THE BIZARRE WAY COPTS ABANDONED THE SWEET WORDS ‘ISOUS’ AND ‘MARIA’
In a previous article, I have written of a serious encroachment of Arabisation on the Coptic name of God: Ephnuti[i] (or Abnouda[ii]). As Copts got Arabised in the Middle Period of their history[iii], they abandoned Ephnouti for Allah (اللّه), the Arabic name for God. I explained the devastating effect on that on Coptic culture, and I would say, even to Coptic Christianity. The reader can consult the article for detail.
: these beautiful names have been mouthed by Copts throughout their history before Arabisation with reverence: millions upon millions of Copts found them most sweet, most comforting, most uplifting as they chanted them, whether they were gathering at homes, harvesting their fields, sailing the Nile, praying the liturgy in churches, or performing their ascetic practices at monasteries and deserts across Egypt. They were innate and intimate names to Coptic Christianity. But, with the language shift in the Coptic Middle Period, Copts abandoned Isoas and Maria to their Arabic equivalents, ‘يسوع’ (pronounce, Yasoa) and ‘مريم’ (pronounced, Mariam), respectively.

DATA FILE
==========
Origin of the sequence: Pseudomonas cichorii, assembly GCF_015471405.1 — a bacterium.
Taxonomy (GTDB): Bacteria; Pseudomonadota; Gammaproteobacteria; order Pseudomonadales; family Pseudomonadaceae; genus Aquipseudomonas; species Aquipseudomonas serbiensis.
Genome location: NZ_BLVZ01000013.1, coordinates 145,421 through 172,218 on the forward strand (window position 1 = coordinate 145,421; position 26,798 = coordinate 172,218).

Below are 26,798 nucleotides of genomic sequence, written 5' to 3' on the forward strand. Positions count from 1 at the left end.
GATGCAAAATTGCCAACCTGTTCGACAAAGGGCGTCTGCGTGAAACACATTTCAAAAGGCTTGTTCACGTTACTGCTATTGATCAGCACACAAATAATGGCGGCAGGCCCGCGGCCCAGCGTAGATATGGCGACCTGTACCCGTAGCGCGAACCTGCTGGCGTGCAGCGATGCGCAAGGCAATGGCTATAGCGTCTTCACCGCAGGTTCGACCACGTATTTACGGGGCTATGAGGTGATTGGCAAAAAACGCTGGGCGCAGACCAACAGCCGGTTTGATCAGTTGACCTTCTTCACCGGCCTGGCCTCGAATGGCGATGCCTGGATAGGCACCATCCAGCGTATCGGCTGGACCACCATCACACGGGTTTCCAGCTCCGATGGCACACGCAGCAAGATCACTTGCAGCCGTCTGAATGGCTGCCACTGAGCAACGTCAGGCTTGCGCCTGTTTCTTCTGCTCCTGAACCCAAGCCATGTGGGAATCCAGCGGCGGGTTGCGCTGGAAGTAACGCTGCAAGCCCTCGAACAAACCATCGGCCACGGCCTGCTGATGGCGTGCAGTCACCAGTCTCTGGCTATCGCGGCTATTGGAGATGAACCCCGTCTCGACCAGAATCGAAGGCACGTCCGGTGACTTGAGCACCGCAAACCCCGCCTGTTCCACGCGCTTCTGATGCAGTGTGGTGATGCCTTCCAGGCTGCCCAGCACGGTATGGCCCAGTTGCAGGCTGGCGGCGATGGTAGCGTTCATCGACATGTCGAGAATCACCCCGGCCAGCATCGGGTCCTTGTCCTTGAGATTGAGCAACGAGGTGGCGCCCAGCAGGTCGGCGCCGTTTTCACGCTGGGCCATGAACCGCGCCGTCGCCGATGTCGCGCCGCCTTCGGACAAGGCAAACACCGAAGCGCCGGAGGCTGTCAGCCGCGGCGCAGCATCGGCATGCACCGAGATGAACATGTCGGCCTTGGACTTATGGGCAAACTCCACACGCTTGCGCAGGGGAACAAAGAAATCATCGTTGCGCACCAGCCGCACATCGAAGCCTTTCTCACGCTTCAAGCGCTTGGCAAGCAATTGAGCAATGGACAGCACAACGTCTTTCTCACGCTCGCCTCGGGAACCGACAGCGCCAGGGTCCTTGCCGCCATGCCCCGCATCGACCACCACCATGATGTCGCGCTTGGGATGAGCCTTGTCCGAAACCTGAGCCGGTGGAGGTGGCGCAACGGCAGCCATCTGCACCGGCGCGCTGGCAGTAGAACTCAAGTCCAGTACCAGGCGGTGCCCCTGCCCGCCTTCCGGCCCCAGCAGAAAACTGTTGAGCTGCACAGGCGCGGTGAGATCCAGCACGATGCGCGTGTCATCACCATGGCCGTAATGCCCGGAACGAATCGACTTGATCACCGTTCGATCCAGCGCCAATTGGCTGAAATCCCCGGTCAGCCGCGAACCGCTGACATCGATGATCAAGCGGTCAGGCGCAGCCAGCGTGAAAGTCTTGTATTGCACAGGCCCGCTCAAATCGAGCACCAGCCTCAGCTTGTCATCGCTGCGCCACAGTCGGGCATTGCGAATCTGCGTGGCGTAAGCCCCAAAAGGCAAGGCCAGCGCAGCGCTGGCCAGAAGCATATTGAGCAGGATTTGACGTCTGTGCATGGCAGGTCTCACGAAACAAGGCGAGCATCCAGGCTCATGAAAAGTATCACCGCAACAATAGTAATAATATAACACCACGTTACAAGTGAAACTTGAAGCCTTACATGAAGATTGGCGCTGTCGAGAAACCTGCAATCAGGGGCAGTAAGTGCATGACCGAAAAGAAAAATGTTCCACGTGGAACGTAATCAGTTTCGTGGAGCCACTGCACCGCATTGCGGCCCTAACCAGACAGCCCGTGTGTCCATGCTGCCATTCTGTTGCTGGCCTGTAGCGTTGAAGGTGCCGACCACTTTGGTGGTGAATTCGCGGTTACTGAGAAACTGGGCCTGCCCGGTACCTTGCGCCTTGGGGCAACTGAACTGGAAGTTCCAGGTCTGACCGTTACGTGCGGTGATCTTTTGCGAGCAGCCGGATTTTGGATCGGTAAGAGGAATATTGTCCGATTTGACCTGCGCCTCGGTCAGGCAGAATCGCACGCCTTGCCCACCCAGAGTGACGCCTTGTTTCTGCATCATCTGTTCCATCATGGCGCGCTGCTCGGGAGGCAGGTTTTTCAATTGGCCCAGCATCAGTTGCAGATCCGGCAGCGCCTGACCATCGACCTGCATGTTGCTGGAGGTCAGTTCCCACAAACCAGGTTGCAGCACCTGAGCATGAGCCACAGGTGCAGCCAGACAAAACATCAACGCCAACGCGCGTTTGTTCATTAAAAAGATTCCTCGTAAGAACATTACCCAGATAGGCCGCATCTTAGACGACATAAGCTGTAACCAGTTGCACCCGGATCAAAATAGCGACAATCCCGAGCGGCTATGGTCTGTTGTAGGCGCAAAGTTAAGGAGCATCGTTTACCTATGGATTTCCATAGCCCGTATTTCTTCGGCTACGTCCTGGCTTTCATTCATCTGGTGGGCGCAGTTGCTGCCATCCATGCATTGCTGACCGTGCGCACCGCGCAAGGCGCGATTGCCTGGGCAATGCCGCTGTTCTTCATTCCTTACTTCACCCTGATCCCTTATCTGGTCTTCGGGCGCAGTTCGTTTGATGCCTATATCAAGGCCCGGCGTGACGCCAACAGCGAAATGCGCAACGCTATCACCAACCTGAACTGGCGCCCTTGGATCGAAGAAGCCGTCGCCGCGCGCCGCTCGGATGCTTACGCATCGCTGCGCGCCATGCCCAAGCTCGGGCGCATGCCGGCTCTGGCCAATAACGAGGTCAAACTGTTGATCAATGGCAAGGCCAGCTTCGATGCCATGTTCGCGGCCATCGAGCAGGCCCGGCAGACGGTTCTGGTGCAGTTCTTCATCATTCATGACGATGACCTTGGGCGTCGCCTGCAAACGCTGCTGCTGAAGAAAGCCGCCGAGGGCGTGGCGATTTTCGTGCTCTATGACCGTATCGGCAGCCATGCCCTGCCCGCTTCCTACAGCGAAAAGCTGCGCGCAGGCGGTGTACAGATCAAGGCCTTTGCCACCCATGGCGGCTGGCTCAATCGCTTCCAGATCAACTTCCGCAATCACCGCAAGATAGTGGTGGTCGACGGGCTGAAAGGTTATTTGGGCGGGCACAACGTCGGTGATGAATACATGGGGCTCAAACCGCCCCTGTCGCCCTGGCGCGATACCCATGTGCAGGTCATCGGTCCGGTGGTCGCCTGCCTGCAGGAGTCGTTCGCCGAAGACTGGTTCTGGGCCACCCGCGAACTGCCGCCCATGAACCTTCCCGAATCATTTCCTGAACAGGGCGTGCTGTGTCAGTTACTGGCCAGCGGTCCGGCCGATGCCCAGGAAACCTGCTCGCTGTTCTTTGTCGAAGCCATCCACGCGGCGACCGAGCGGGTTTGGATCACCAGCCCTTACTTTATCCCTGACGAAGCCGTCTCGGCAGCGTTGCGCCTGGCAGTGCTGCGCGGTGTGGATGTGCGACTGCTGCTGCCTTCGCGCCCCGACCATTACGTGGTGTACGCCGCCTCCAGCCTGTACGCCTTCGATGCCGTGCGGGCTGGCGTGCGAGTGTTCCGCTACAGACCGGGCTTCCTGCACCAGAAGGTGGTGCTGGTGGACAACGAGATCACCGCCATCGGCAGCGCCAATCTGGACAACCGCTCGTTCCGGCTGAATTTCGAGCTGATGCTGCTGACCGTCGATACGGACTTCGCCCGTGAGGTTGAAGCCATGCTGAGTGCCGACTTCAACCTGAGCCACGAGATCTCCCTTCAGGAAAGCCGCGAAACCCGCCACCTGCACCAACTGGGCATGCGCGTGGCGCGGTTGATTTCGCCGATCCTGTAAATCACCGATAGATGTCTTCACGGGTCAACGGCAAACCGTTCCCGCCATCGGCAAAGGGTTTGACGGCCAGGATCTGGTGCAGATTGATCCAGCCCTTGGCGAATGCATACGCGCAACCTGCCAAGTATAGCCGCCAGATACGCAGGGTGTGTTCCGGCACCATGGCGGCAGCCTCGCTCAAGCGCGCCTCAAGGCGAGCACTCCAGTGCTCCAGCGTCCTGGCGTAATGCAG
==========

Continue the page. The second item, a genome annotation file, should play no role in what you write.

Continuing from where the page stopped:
Of course Jesus and Mary are the same whatever language you use; however, it seems to me there is no good reason to change the names of the holiest of your holies as you adopt another language, in the same way you don’t change your proper name from, for example, Angaelos[iv] to Angel or Agia[v] to Saint, if you adopt the English language.
I look at it as completely bizarre as much as damaging to our culture.
[ii] In Old Bohairic.
[iii] This period corresponds roughly to the 12th and 13th centuries.
[iv] Meaning ‘angel’ in Coptic.
[v] Meaning ‘Saint’ in Coptic (f.).